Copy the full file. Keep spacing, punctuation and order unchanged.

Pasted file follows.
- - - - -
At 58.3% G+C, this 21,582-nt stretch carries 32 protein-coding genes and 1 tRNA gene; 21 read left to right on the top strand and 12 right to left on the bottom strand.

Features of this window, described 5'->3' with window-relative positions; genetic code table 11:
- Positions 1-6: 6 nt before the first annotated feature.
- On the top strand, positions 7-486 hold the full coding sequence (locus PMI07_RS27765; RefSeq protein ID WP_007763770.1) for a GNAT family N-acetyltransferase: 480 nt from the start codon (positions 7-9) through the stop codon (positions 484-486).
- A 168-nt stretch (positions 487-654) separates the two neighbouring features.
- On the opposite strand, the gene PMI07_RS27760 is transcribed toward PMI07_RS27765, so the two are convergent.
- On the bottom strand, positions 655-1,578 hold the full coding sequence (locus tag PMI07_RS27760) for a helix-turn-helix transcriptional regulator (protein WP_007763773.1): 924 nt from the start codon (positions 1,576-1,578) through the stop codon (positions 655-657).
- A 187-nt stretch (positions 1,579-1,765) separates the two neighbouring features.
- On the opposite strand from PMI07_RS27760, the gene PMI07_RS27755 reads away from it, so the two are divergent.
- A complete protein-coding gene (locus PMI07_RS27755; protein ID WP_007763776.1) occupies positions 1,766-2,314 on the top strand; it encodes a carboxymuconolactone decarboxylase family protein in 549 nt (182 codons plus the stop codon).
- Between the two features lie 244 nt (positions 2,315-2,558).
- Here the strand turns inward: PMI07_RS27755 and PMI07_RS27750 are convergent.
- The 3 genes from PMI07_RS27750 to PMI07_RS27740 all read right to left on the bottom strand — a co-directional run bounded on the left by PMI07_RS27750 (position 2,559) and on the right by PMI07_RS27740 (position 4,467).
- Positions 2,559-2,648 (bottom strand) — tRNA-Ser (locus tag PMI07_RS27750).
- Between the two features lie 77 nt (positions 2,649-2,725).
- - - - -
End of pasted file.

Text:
At 58.3% G+C, this 21,582-nt stretch carries 32 protein-coding genes and 1 tRNA gene; 21 read left to right on the top strand and 12 right to left on the bottom strand.

Features of this window, described 5'->3' with window-relative positions; genetic code table 11:
- Positions 1-6: 6 nt before the first annotated feature.
- On the top strand, positions 7-486 hold the full coding sequence (locus PMI07_RS27765; RefSeq protein ID WP_007763770.1) for a GNAT family N-acetyltransferase: 480 nt from the start codon (positions 7-9) through the stop codon (positions 484-486).
- A 168-nt stretch (positions 487-654) separates the two neighbouring features.
- On the opposite strand, the gene PMI07_RS27760 is transcribed toward PMI07_RS27765, so the two are convergent.
- On the bottom strand, positions 655-1,578 hold the full coding sequence (locus tag PMI07_RS27760) for a helix-turn-helix transcriptional regulator (protein WP_007763773.1): 924 nt from the start codon (positions 1,576-1,578) through the stop codon (positions 655-657).
- A 187-nt stretch (positions 1,579-1,765) separates the two neighbouring features.
- On the opposite strand from PMI07_RS27760, the gene PMI07_RS27755 reads away from it, so the two are divergent.
- A complete protein-coding gene (locus PMI07_RS27755; protein ID WP_007763776.1) occupies positions 1,766-2,314 on the top strand; it encodes a carboxymuconolactone decarboxylase family protein in 549 nt (182 codons plus the stop codon).
- Between the two features lie 244 nt (positions 2,315-2,558).
- Here the strand turns inward: PMI07_RS27755 and PMI07_RS27750 are convergent.
- The 3 genes from PMI07_RS27750 to PMI07_RS27740 all read right to left on the bottom strand — a co-directional run bounded on the left by PMI07_RS27750 (position 2,559) and on the right by PMI07_RS27740 (position 4,467).
- Positions 2,559-2,648 (bottom strand) — tRNA-Ser (locus tag PMI07_RS27750).
- Between the two features lie 77 nt (positions 2,649-2,725).